The Giants figure to sustain their momentum as the series moves to San Francisco for Game 3 on Monday afternoon (2 p.m. PT on MLB Network). Game 4, if necessary, is scheduled for Tuesday night at AT&T Park. San Francisco's ace left-hander, Madison Bumgarner, is scheduled to pitch Game 3 -- though Washington will counter with its own formidable starter, right-hander Doug Fister.
The Giants know they must avoid overconfidence. They faced a 2-0 deficit in the 2012 Division Series against Cincinnati, losing both games at home, before roaring back to win the next three games.
"We were on the flip side of it two years ago," catcher Buster Posey said. "Hopefully we, as a group, can take that as a learning experience and keep the pedal to the metal."
The Giants have done exactly that. The outcome extended their NL-record postseason winning streak to 10 games.
San Francisco mustered two hits in extra innings until Belt faced right-hander Tanner Roark, Washington's eighth reliever. Belt worked the count to 3-2 before driving a fastball into the second deck. His objective in that plate appearance was much more modest, given his 0-for-6 performance to that point.
"I just wanted to get on base for the guys behind me -- 'get 'em on, get 'em over and get 'em in,'" Belt said. "Fortunately, I put a good enough swing on it."
Belt described the sensation he felt as he rounded the bases as "a great feeling. It's something you dream about your entire life. I'm very fortunate I was able to experience it."
Coincidentally, Belt was the designated hitter for the University of Texas on May 30, 2009, when the Longhorns participated in an NCAA-record 25-inning game.
Yusmeiro Petit earned the decision for the Giants with six stalwart innings of relief. The right-hander permitted just one hit while walking three and striking out seven. Rookie right-hander Hunter Strickland earned the save by blanking Washington in its half of the 18th.
Petit's experience in San Francisco's rotation enabled him to record what was essentially a quality start.
"I was trying to get as much as I could out of him," Giants manager Bruce Bochy said.
Said Belt, "He was just awesome. ... You can't say enough about what he did. He kept us in that ballgame."
The effectiveness of both bullpens helped make this the longest postseason game in franchise history, eclipsing San Francisco's 3-2, 13-inning loss to the New York Mets in Game 3 of the 2000 Division Series.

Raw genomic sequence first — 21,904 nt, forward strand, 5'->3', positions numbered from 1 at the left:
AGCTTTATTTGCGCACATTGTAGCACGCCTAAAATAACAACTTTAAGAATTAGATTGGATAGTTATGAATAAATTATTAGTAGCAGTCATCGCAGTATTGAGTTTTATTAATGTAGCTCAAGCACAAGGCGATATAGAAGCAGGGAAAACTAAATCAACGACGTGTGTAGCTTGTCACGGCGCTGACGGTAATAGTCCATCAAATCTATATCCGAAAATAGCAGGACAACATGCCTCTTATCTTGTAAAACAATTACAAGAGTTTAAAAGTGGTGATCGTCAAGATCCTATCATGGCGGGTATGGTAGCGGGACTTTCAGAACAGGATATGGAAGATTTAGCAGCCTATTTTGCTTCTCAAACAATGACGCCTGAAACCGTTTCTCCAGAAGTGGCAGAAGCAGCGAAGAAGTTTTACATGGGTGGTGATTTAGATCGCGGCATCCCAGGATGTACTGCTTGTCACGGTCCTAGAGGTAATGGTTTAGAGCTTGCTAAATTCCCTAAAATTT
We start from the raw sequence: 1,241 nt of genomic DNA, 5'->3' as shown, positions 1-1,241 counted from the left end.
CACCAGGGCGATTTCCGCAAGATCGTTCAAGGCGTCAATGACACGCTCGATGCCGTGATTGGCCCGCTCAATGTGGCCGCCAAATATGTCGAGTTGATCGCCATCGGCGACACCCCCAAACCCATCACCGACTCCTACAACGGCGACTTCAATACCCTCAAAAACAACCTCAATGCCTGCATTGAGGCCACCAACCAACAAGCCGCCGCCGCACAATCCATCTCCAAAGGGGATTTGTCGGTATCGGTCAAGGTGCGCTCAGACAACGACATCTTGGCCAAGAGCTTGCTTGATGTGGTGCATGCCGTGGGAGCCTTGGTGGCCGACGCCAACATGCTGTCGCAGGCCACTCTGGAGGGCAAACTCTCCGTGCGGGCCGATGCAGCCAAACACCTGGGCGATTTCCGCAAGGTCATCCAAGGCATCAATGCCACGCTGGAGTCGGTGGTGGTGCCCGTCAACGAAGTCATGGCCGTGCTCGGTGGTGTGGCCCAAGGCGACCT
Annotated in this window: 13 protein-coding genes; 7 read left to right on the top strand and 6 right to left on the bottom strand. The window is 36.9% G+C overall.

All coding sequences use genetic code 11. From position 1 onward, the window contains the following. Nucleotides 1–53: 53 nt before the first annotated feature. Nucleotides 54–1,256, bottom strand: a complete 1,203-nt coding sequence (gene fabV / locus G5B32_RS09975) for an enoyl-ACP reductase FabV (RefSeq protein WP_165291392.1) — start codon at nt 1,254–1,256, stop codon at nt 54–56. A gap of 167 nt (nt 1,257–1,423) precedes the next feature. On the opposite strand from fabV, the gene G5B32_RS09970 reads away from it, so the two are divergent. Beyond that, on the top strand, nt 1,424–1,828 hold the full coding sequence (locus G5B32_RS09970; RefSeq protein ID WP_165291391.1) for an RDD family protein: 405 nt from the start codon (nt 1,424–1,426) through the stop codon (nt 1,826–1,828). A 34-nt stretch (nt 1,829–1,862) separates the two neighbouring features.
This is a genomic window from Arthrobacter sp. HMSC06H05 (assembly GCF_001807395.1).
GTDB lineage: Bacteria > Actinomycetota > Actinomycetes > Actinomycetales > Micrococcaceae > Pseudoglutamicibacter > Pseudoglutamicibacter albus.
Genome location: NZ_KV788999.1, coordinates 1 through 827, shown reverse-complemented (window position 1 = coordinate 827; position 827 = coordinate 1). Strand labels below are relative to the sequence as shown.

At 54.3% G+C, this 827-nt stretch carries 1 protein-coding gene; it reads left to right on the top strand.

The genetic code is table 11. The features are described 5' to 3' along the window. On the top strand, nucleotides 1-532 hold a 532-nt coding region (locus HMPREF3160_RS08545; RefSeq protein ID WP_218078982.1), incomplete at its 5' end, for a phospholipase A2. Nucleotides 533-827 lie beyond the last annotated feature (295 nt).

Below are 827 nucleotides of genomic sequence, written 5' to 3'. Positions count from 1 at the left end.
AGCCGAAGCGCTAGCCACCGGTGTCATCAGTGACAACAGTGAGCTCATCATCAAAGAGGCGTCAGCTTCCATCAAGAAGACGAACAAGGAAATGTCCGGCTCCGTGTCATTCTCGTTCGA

Moreover, at six hours, 23 minutes in length, this was the longest game in Major League postseason history in terms of time. For innings played, it matched the 18-inning contest in Game 4 of the 2005 NL Division Series, which resulted in Houston defeating Atlanta, 7-6.
"Epic battle," Bochy said.
Jordan Zimmermann's dominance was the story for much of the evening. The Nationals right-hander followed up his no-hitter last Sunday with another powerful effort, a three-hitter over 8 2/3 innings in which he retired 20 consecutive batters from the third through ninth innings. The Giants were so overmatched that they hit only one ball out of the infield during that stretch. They also advanced one runner as far as second base through the first eight innings.
As usual, the Giants refused to yield passively. One out from securing a complete-game, 1-0 triumph, Zimmermann walked Joe Panik on five pitches. Nationals closer Drew Storen relieved Zimmermann and surrendered Posey's first-pitch single. Pablo Sandoval sliced a double to left field that scored Panik. Posey also hustled home, but was tagged out as relays by left fielder Bryce Harper and shortstop Ian Desmond caught up with him.
Bochy requested a replay review, creating an unprecedented sense of drama given the two-out, ninth-inning, game-on-the-line situation. The review process played out efficiently, and the out call could not be overturned. Posey considered the review inconclusive.
"It's one of those where I think if I'm called safe on the field, it probably stands," he said.
Giants starter Tim Hudson excelled in 7 1/3 innings, allowing one run and seven hits while walking none and striking out eight.